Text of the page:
- Blackberry Sage (2 cups blackberries, 1/2 cup sugar, 1/3 cup fresh sage, packed)
- Grapefruit Rosemary (1 cup fresh grapefruit juice, 2/3 cup sugar, 3 sprigs rosemary)
- Coconut Basil (1 can full-fat coconut milk, 1/2 cup sugar, 1/2 cup fresh basil, packed)
- Blood Orange (1 cup fresh blood orange juice, 1/2 cup sugar)
- Raspberry Mint (2 cups fresh raspberries, 1/2 cup sugar, 1/2 cup fresh mint)
SHELF LIFE OF GINGER BEER
When properly sealed in bottles, plain ginger beer can last for up to one month in the refrigerator. For best results, drink within 2 weeks of brewing.
When ingredients such as fruit, are added to ginger beer, consume within 1 week for best results and keep in the refrigerator for up to 2 weeks. While ginger beer can last even longer than this, it is best to err on the safe side when it comes to probiotics.
A NOTE OF CAUTION
As is always the case with probiotic beverage, be cautious when opening a bottle after secondary fermentation as pressure builds and the drink will be fizzy. Never point a bottle at your face (or at any other person) while opening, and never hand a bottle to a child to open.
If it seems like either your ginger starter or ginger beer is taking a long time to come to life (get bubbly), don’t worry. This is likely the result of the temperature of your home, and it may just take some extra time.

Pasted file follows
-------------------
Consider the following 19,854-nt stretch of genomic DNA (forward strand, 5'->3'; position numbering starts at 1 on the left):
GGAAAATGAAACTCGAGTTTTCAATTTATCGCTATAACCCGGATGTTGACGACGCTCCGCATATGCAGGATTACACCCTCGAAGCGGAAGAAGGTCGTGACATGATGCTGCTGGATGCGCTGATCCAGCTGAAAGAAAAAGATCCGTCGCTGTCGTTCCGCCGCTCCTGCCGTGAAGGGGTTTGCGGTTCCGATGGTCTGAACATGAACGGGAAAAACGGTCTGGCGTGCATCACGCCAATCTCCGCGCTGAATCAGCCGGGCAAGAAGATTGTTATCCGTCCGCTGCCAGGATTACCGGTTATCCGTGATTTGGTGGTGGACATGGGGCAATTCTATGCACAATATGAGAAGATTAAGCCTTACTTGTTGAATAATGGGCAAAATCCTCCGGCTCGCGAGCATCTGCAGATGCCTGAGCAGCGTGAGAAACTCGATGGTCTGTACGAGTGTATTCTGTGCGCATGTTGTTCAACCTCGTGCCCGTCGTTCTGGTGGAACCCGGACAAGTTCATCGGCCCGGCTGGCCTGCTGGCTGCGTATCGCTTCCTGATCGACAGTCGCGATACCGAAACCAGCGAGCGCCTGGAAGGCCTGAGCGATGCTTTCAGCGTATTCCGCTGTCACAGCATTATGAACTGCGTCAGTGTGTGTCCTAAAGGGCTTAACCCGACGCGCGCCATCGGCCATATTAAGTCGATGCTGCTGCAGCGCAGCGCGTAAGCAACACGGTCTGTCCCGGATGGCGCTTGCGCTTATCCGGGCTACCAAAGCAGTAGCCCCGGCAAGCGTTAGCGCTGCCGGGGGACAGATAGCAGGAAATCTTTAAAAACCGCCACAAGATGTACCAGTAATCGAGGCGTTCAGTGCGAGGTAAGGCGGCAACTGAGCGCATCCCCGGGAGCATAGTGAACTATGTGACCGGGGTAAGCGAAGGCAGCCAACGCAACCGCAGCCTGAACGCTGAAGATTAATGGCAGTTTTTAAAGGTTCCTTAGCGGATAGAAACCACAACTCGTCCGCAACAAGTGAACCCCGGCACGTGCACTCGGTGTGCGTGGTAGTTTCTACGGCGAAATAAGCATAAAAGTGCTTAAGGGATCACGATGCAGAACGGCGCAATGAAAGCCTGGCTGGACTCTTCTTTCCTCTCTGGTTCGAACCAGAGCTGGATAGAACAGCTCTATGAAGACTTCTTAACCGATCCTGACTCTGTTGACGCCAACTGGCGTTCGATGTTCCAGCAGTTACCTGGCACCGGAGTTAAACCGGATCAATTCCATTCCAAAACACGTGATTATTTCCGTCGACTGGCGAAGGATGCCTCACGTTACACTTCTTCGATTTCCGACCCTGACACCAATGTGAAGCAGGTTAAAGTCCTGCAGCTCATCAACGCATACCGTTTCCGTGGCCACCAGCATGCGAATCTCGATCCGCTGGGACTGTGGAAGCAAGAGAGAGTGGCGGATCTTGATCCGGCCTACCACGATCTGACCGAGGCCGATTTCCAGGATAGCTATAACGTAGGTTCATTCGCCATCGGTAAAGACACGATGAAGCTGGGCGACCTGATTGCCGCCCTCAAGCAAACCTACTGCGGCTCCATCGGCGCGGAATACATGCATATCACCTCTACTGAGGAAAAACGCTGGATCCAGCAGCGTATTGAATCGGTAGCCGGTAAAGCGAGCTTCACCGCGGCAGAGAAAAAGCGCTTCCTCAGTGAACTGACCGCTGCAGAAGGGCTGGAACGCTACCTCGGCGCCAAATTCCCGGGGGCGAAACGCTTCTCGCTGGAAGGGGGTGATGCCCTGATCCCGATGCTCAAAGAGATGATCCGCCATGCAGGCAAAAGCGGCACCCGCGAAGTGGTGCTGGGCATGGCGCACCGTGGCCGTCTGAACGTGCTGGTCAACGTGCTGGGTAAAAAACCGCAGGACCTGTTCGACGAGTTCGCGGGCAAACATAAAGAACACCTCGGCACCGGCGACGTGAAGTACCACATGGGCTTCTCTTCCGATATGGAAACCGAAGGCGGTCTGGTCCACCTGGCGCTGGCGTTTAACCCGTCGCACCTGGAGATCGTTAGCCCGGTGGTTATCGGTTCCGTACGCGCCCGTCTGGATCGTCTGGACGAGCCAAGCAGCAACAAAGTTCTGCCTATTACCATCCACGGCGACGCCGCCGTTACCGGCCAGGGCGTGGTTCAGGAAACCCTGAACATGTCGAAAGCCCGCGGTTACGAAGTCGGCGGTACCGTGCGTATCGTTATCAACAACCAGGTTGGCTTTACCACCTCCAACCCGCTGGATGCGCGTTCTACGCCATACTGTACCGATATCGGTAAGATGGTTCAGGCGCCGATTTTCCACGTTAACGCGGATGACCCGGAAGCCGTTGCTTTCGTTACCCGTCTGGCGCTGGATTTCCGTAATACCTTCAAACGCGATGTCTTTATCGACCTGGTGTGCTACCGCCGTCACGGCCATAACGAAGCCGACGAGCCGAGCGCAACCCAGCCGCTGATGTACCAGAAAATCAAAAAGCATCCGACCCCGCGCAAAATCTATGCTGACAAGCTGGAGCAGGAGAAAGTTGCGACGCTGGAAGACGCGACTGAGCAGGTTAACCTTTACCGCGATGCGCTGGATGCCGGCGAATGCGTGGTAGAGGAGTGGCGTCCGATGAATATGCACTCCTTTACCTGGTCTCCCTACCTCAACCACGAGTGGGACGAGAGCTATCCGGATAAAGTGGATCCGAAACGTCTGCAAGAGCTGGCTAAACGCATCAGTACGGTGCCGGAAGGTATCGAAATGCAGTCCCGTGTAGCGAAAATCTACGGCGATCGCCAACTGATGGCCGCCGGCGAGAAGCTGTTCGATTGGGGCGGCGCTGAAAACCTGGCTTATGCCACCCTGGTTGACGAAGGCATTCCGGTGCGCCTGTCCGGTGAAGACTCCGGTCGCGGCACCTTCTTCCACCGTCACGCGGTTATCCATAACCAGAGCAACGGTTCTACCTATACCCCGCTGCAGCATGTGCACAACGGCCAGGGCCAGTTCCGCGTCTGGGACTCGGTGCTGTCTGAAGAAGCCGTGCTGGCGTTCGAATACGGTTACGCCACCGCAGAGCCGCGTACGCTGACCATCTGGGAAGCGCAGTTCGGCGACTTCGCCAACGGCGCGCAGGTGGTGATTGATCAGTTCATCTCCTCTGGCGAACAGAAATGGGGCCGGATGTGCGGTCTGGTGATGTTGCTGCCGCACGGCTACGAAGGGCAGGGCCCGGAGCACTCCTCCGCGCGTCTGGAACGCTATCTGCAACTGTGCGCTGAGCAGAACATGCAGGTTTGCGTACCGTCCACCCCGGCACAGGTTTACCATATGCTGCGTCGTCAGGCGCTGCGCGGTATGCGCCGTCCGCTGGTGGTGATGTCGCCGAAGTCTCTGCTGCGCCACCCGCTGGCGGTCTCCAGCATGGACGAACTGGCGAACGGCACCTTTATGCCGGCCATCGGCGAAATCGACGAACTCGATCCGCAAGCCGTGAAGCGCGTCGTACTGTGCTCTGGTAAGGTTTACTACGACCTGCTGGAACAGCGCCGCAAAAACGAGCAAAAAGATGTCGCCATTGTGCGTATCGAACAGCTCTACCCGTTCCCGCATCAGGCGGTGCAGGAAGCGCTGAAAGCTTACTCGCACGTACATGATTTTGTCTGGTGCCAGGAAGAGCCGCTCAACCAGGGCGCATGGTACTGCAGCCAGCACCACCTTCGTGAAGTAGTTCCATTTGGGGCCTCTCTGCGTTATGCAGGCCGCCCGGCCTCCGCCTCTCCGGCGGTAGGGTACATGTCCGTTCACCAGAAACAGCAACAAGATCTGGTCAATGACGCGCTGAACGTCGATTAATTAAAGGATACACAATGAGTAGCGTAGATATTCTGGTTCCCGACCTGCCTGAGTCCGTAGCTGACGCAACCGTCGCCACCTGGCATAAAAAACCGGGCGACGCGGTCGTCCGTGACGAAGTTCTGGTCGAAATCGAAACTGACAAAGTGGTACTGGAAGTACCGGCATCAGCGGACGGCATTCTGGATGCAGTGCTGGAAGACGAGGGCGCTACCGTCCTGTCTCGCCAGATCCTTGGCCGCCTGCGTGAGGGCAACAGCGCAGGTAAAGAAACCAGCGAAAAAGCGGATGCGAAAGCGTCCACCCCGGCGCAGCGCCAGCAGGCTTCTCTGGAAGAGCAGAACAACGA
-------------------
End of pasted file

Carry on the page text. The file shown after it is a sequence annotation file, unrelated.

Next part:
As mentioned previously, if you want to expedite the process, wrap the jar in a heating pad and set it to a low temperature to keep the starter warm.
On the flipside, in rare cases, a ginger starter may be ready after only a few days. As long as bubbles are flowing from the bottom to the top, that is a sign the starter is rich in probiotics and is ready to be put to use.
At the end of secondary fermentation, if your ginger beer too dry (not sweet and very fizzy), this is because the yeast consumed all of the sugar that was in the bottle, leaving very little sweetness for you.
Some people prefer drier ginger beer, but if you prefer it to be on the sweet side, simply make sure you add additional sugar (either cane sugar, fruit, or juice) prior to bottling your next batch.
Did you pop open a bottle of ginger beer after 3 days of secondary fermentation and it wasn’t fizzy and it still tasted sweet? If this is the case, your ginger beer still contains residual sugar that needs to get eaten up by the probiotics. This is okay!
Simply leave the remaining bottles (if any) at room temperature to continue secondary fermentation. Because there was plenty of sugar in the beverage prior to bottling, it will simply take an additional day or two for the probiotics to consume the sugar and for the beverage to become fizzy.
How to Prevent Flat Ginger Beer:
To prevent flat ginger beer, be sure there are small bubbles that rise from the bottom to the top of the liquid prior to bottling it for secondary fermentation, as this is a sign of probiotic activity. Keep in mind that even if your ginger beer does not get fizzy, it is still full of probiotics and is great for you!
Wondering if Your Batch is Bad?
If at any point you find mold on the surface of your ginger beer while it is brewing, throw the whole batch out, even if it is only a tiny bit of mold. Ginger beer is easy to re-make (especially since you already have your ginger starter ready to go), and it is not worth sacrificing quality and health even if it is frustrating to have a failed batch.